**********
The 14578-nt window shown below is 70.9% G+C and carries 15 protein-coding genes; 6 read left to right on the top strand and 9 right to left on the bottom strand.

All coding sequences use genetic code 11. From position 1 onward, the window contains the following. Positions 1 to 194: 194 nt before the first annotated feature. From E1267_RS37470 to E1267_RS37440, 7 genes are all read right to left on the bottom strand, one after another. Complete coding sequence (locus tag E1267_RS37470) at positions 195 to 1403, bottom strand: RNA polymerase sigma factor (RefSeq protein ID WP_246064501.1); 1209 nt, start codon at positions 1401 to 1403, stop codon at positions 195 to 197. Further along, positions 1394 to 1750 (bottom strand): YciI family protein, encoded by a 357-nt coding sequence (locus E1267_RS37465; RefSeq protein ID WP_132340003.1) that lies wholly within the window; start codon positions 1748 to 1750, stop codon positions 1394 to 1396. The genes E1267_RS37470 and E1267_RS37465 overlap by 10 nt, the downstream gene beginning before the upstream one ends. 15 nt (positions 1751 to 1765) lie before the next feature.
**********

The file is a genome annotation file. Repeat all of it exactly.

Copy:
The 14578-nt window shown below is 70.9% G+C and carries 15 protein-coding genes; 6 read left to right on the top strand and 9 right to left on the bottom strand.

All coding sequences use genetic code 11. From position 1 onward, the window contains the following. Positions 1 to 194: 194 nt before the first annotated feature. From E1267_RS37470 to E1267_RS37440, 7 genes are all read right to left on the bottom strand, one after another. Complete coding sequence (locus tag E1267_RS37470) at positions 195 to 1403, bottom strand: RNA polymerase sigma factor (RefSeq protein ID WP_246064501.1); 1209 nt, start codon at positions 1401 to 1403, stop codon at positions 195 to 197. Further along, positions 1394 to 1750 (bottom strand): YciI family protein, encoded by a 357-nt coding sequence (locus E1267_RS37465; RefSeq protein ID WP_132340003.1) that lies wholly within the window; start codon positions 1748 to 1750, stop codon positions 1394 to 1396. The genes E1267_RS37470 and E1267_RS37465 overlap by 10 nt, the downstream gene beginning before the upstream one ends. 15 nt (positions 1751 to 1765) lie before the next feature.